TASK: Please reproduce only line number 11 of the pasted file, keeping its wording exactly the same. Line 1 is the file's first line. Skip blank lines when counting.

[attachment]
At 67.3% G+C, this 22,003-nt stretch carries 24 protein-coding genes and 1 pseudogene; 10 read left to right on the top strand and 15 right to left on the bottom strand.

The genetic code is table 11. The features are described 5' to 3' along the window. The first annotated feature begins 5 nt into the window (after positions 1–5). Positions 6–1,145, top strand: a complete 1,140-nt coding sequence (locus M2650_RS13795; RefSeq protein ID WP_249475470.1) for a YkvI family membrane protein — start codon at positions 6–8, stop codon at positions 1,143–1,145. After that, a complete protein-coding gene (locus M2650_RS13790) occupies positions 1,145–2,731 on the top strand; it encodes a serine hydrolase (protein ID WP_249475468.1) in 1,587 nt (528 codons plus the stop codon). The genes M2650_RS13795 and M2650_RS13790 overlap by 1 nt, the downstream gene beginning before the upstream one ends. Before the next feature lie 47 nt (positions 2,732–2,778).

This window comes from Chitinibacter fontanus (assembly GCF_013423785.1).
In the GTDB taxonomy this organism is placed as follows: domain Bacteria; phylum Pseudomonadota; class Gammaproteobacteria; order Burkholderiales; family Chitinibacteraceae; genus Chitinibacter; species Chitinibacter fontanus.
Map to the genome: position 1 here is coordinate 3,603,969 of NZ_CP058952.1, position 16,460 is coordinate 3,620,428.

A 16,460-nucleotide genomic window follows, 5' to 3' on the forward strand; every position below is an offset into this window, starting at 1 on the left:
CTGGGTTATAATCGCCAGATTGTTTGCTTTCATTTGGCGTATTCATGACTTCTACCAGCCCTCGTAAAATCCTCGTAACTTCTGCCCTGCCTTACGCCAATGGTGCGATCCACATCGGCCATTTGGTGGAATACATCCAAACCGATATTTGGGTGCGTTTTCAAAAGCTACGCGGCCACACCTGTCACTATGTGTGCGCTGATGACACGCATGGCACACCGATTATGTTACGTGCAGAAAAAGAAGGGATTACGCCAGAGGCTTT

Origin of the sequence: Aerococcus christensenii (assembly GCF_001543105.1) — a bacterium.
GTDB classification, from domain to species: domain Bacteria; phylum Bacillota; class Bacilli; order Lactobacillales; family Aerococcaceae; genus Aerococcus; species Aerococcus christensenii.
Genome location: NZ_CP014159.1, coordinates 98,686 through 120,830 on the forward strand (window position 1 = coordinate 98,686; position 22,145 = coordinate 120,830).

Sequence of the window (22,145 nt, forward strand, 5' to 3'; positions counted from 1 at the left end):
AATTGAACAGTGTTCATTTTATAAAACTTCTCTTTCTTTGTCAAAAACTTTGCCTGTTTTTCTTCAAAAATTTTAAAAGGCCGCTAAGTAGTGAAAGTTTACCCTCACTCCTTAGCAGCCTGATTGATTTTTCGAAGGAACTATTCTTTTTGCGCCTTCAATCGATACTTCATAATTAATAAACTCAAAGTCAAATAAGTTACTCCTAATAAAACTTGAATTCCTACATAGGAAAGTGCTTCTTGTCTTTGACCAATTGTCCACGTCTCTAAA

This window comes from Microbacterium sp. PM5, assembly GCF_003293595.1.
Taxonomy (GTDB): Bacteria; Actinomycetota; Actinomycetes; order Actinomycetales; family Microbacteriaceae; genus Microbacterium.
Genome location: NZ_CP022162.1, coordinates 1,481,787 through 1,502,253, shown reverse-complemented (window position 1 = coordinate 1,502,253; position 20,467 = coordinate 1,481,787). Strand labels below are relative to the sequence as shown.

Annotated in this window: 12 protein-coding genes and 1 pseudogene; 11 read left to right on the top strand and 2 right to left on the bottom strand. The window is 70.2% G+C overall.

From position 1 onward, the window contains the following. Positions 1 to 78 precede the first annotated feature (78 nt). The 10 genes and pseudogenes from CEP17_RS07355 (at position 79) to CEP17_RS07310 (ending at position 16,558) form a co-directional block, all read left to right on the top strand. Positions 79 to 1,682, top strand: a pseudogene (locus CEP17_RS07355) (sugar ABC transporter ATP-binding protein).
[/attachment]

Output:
Sequence of the window (22,145 nt, forward strand, 5' to 3'; positions counted from 1 at the left end):